[SciPy-dev] How to get extensions to affect local state

eric eric at scipy.org
Mon Feb 11 14:22:45 CST 2002

Hey Pearu,

> On Fri, 8 Feb 2002, Pat Miller wrote:
> <snip>
> > It is a bit tricky as you cannot just use python tricks to update
> > the local dictionary for affect:
> >
> > That is if inside weave.inline, it makes a call to locals() (or
> > rather gets it from the caller's frame) you can't make changes.
> See http://www.python.org/doc/current/lib/built-in-funcs.html:
> locals()
>      Return a dictionary representing the current local symbol
>      table. Warning: The contents of this dictionary should not be
>      modified; changes may not affect the values of local variables used
>      by the interpreter.

The quote from the manual pertains to Python code, but not to C.  In C, you
can get a hold of the frameobject and access the local variables directly.
After all, this is what the Python interpreter does to set and get local
variables.  I won't argue with the theory that this is not exactly
"sanctioned" behavior, but weave's behavior is already somewhat "outside the
box" of standard Python extensions, so I guess that doesn't bug me much.

> And I think you should not modify locals() dictionary from Python
> C/API either.

Well, should and shouldn't is always a debatable concept. :)  The purpose of
inline is to seamlessly transfer variables into C/C++ code and then back out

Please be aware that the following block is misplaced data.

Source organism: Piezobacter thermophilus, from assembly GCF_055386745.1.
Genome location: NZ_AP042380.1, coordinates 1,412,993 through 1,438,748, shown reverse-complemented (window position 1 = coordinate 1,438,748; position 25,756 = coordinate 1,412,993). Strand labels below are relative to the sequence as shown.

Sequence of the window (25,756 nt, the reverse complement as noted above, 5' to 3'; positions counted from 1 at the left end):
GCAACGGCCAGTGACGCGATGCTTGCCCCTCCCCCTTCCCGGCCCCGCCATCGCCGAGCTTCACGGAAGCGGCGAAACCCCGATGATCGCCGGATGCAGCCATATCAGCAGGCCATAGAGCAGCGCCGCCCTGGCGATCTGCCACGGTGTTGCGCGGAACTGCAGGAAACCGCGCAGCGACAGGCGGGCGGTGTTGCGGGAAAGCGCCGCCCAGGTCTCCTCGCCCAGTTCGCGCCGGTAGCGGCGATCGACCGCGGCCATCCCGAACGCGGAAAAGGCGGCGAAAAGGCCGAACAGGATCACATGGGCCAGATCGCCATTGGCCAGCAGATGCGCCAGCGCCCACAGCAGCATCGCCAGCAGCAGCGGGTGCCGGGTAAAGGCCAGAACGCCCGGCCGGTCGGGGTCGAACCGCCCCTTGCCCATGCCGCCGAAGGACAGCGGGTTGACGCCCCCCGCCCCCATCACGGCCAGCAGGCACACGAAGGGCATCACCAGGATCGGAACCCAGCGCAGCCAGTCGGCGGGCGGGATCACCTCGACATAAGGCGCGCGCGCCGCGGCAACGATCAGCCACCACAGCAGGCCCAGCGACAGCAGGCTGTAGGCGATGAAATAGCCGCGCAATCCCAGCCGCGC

so that variable names in Python and C share the same information -- just as
if the C code were actually Python code using different syntax.  The only
way to do this is to be able to write back into the local frame, so we need
this capablility.  If it can be made to do this safely and reliably, then I
don't see an issue.

Fernando has expressed wanting to explicitly return values from weave.inline
instead of having variables flow back out of C into Python.  We could put a
flag into to turn this off if people really want that.

> Actually, there are no tricks needed to get what you want in Python.
> For example,
> import sys
> def fun(varname):
>     frame = sys._getframe(1)
>     exec '%s = 7' % (varname) in frame.f_locals
> a = 5
> print a
> fun('a')
> print a
> will output
> 5
> 7

This will only work in certain situations and is not guaranteed to work in
the future.  Here is an example where it doesn't work:

# module test.py
import sys


def bob(var):
    frame = sys._getframe(1)
    exec '%s = 7' % (var,) in frame.f_locals

def bob2():
    a = 3
    print a
    print a

print a
print a
# end module

C:\home\ej\wrk\junk\scipy\weave\pm>python test.py

So it works when called from the module level, but not when called from
within a function.  Also this approach is extremely slow compared to doing
within the C function, so you'd loose much of the benefit of the things
weave and PyCOD are trying to do.

see ya,

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